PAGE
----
See, I just can’t help but feel that until we are able to return to this idea of, the Bible isn’t just a book, there’s shouldn’t be a “top Bibles of 2017” list. Until we can get away from that idea and remember what the Bible truly is, then nothing in it is going to be “real” to us. And until we can do that, then we aren’t going o be able to fully believe all of it on the level that we are called to. We’ll sit around and argue different hypotheses about what angle what author was writing from and what metaphor equals what spiritual lesson, but we’re never going to be able to fully apply it to our lives. We can mentally imagine what it would look like, but we’ll never be able to fully allow ourselves to live it. When someone falls asleep in the Lord, it’s easy to say that we would react a certain way, but to actually do it is something that can only happen when we accept that the words of Scripture are fully true.
Too often in our lives, we elevate our loved ones to the level of being our security in this life. We feel safe and comfortable with them, rather than in God alone. And ultimately, when those people are taken from us, we end up rejecting God or cursing Him. We can’t understand why “God would allow something so horrible to happen,” as though death were the worst thing that could happen to us. When we look into the Scriptures, we see in Job the response that the Lord cherishes. Having just heard the news that his children had fallen asleep, we read of him that “he fell to the ground and worshiped, saying…’the Lord gave, and the Lord has taken away. As it seemed good to the Lord, so also it came to pass. Blessed be the name of the Lord.'” (Job 1:20-21). The Lord was pleased with Job’s reaction, because rather than cursing the Lord for taking away the gift of children that the Lord had given him, Job thanked the Lord for the time that he had with them.
When I think about our faith in these times, I think of the gospel. In the gospel, we read of a man who was told that his daughter had died. And we read that “when Jesus heard it, He said, ‘Do not be afraid, only believe and she will be made well…now all wept and mourned for her, but He said, ‘do not weep, she is not dead, but sleeping.” (Luke 8:50,52). We must also remember this when those whom we hold dear fall asleep in the Lord, that death has no dominion over we who are in Christ, and those who have departed have not “died,” but are merely sleeping. They are sleeping and in the arms of our beloved Lord, comforted beyond anything that we could ever imagine. See, in the resurrection lies our very hope, our very faith. We must, as Paul tells the Thessalonians, not react to these things as do those who do not believe, unless we ourselves do not truly believe.
Our hearts will lead us astray if we allow them to. They will lead us into despondency, into sorrow, into depression, into the depths of human depravity if we allow it. When the world tells us to “follow our hearts,” it is because that is the world’s response to anything, which therefore makes it not ours. That is why the apostle warns us to “bring every thought captive into the obedience of Christ.” (2 Corinthians 10:5). Because, unless we are living according to the commandments of Christ and the guidance of the Holy Spirit, then we are living according to the flesh and the laws of sin. Yes, our hope does lie in the leaves of Scripture, and the branches, the trees and the forests. In fact, all of creation declares the glory of our Beloved Lord, and we must learn to accept all of it and take all of it in. We can never be so busy gleaning from the branches that we neglect the whole of the forest. We must study Scripture to find all of the doctrines that it contains, but we must never become so lost in those leaves that we forget the forest, the overall message. So many of the lessons that we need to learn from Scripture are hidden from us in plain sight, and, in our own foolish wisdom, we become so knowledgeable that we become ignorant. We look so deeply that we become blind.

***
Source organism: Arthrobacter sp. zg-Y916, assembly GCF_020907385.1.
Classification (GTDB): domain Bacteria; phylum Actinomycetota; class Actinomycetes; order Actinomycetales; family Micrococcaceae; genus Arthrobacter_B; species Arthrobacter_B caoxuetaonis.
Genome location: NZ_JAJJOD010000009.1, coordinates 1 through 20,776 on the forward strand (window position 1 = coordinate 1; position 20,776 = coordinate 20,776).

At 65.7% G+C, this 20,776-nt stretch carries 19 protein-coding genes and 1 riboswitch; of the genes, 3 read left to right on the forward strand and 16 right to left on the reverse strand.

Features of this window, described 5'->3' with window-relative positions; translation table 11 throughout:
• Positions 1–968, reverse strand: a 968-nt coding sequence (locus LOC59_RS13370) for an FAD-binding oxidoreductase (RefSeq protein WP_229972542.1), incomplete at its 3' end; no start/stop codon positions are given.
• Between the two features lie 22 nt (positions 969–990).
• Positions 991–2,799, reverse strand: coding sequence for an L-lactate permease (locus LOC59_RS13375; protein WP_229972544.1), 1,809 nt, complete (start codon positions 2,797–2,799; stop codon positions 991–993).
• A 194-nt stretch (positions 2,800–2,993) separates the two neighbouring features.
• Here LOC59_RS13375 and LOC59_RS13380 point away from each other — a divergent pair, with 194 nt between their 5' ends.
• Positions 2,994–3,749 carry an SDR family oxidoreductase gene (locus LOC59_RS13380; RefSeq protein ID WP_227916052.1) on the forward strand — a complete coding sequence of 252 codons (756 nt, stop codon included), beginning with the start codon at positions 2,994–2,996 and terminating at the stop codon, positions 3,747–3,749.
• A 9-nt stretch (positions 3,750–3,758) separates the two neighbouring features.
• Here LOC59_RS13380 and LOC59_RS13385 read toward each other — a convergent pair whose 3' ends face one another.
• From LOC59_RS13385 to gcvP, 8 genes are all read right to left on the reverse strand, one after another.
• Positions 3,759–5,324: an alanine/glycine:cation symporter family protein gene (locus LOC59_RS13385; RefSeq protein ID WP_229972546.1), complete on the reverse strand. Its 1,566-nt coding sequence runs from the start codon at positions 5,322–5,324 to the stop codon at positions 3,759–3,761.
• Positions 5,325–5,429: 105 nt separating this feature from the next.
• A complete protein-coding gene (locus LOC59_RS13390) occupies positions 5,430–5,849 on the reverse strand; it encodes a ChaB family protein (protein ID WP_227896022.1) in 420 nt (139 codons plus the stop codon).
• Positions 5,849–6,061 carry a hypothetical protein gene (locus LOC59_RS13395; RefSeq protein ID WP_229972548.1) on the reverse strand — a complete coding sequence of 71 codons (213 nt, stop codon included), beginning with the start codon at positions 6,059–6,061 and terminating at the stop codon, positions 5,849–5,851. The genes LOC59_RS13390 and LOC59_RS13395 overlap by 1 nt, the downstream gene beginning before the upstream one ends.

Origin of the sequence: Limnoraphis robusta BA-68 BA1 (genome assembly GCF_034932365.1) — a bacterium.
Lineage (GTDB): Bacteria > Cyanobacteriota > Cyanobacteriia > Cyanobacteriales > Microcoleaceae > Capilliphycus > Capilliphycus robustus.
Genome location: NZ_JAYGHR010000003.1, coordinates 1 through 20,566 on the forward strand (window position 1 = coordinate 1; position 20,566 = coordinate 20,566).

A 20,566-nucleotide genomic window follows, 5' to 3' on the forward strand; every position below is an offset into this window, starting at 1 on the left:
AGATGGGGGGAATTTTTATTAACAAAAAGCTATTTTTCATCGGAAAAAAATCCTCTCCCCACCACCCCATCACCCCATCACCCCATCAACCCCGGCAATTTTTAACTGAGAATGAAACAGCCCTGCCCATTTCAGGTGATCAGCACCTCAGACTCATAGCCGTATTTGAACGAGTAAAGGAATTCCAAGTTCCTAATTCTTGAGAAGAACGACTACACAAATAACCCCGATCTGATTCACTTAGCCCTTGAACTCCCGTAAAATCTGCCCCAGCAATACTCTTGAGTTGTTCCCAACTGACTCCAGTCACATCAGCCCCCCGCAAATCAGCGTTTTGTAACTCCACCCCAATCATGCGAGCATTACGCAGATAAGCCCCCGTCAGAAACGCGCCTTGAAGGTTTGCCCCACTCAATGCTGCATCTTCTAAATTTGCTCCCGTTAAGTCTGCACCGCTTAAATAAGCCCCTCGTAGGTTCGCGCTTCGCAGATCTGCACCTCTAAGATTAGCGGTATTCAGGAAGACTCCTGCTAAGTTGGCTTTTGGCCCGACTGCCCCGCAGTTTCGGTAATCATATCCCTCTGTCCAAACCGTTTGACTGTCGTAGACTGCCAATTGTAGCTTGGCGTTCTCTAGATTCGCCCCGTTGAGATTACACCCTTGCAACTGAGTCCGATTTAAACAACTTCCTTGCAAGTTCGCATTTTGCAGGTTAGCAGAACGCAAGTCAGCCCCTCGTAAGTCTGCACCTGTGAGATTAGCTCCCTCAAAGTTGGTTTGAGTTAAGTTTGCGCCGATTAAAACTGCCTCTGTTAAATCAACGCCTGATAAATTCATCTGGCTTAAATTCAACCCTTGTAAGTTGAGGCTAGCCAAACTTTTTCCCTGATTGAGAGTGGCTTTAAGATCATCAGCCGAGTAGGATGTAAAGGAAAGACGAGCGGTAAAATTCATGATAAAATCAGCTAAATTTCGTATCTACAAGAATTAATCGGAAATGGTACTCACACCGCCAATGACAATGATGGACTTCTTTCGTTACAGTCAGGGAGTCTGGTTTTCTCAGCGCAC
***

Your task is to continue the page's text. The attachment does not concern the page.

And ultimately, we must test ourselves. In prayer and meditation, looking into Scripture and unto the Church, and we must find; do we truly believe? Do we truly believe in everything that the Scriptures teach us? The answer to that question will alter our faith, our reactions to circumstances, our behaviors towards others, our very lives. If we believe that hell is real, and that it is as it is described in Scripture, then why would we not do everything to get people to turn away from it? If we truly believe that the Lord will provide, then why do we cling to so many material things? If we know that the resurrection is true, then why are we so quick to mourn those who are no longer amongst us in this life? If we truly believe that God loves us, then why are we so quick to deny and fight against His commandments? Is our faith real, do our beliefs rule our lives? Or do we just mentally acknowledge those beliefs and go about our day?
May the grace of the Lord be with you, my beloved family.